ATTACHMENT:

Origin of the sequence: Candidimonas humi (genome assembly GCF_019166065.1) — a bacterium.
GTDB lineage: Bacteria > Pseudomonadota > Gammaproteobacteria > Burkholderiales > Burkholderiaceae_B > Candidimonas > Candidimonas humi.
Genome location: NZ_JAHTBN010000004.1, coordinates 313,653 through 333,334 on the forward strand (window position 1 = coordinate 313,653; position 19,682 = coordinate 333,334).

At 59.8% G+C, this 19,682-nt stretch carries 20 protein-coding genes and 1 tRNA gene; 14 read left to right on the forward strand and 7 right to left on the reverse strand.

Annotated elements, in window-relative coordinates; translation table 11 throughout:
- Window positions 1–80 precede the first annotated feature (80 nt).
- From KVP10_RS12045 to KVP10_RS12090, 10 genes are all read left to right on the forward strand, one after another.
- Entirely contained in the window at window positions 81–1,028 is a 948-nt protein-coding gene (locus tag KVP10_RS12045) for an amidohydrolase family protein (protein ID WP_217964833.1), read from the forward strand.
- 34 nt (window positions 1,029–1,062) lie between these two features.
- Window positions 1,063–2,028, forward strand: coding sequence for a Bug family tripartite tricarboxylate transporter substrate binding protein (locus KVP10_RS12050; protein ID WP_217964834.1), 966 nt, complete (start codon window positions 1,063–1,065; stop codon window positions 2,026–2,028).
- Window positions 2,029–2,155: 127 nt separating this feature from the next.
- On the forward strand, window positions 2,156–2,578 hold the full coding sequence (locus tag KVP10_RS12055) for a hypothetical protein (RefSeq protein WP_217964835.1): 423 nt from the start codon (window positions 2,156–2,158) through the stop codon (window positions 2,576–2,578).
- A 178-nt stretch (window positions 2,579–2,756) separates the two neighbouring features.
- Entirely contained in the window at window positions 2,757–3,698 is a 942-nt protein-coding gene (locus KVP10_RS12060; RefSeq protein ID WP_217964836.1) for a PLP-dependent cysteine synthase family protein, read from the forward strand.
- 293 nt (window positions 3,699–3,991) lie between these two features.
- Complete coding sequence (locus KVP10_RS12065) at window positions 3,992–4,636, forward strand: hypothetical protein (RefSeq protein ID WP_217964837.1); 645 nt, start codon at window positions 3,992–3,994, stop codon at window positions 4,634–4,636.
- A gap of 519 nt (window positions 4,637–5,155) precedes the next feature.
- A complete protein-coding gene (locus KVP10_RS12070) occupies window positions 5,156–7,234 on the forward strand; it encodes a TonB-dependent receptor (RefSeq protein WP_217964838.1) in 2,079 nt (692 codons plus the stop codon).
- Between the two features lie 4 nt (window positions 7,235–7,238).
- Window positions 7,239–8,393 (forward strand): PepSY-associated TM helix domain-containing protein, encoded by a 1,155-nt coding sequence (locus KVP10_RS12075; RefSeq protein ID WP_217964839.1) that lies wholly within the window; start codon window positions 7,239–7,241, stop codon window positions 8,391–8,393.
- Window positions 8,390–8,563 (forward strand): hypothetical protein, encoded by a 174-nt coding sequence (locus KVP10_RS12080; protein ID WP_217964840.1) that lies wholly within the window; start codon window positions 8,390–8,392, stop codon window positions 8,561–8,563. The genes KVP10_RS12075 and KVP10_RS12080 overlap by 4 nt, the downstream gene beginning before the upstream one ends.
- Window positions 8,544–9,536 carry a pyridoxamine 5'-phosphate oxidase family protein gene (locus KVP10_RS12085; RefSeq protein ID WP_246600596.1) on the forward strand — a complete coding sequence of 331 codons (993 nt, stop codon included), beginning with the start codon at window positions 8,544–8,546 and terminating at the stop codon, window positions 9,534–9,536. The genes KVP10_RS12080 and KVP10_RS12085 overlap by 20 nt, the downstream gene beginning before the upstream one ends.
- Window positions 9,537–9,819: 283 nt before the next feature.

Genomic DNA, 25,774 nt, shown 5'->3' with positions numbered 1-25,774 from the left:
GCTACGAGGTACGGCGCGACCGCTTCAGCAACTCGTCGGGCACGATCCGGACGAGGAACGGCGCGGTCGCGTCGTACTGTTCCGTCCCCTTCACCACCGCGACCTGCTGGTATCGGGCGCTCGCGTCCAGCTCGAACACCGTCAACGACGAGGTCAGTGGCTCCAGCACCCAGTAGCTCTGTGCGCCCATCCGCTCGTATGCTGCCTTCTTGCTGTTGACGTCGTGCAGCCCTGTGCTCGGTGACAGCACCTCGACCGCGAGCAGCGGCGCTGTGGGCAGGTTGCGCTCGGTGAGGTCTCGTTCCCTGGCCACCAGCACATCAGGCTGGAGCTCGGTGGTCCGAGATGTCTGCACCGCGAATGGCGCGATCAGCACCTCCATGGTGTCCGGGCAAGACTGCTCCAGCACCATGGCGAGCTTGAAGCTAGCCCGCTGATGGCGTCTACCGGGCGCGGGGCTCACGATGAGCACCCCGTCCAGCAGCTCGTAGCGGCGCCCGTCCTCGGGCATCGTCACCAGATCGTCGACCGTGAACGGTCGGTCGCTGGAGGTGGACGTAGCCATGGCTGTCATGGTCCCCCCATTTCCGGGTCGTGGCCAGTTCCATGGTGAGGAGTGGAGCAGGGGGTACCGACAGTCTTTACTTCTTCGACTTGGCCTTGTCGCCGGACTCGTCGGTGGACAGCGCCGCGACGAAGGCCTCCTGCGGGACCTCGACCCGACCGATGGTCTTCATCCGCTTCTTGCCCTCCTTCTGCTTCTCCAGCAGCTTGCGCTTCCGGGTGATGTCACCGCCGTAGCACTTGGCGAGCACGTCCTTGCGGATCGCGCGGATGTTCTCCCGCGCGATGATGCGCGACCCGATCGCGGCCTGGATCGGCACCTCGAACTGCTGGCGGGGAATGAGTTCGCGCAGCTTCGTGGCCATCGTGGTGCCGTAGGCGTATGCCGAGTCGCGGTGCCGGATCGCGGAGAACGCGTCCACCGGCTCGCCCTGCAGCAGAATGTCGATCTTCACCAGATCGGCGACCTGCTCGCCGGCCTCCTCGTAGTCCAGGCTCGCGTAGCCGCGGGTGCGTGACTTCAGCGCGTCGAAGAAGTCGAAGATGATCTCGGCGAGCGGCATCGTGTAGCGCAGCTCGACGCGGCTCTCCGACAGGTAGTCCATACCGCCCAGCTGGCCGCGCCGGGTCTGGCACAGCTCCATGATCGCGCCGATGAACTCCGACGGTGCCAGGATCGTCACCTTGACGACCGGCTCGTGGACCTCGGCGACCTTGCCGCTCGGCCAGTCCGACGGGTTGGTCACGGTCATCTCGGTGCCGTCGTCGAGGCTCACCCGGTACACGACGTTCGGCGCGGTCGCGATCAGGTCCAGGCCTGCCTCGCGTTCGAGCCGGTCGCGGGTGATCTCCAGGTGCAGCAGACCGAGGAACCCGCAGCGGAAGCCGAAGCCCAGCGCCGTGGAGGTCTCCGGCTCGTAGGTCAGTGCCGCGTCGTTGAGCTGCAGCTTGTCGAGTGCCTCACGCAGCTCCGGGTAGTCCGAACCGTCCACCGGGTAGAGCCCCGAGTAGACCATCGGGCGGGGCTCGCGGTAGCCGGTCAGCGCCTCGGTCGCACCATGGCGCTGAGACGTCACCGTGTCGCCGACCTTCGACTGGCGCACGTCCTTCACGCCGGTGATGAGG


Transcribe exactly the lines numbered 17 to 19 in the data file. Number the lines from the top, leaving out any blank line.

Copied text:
- A gap of 519 nt (window positions 4,637–5,155) precedes the next feature.
- A complete protein-coding gene (locus KVP10_RS12070) occupies window positions 5,156–7,234 on the forward strand; it encodes a TonB-dependent receptor (RefSeq protein WP_217964838.1) in 2,079 nt (692 codons plus the stop codon).
- Between the two features lie 4 nt (window positions 7,235–7,238).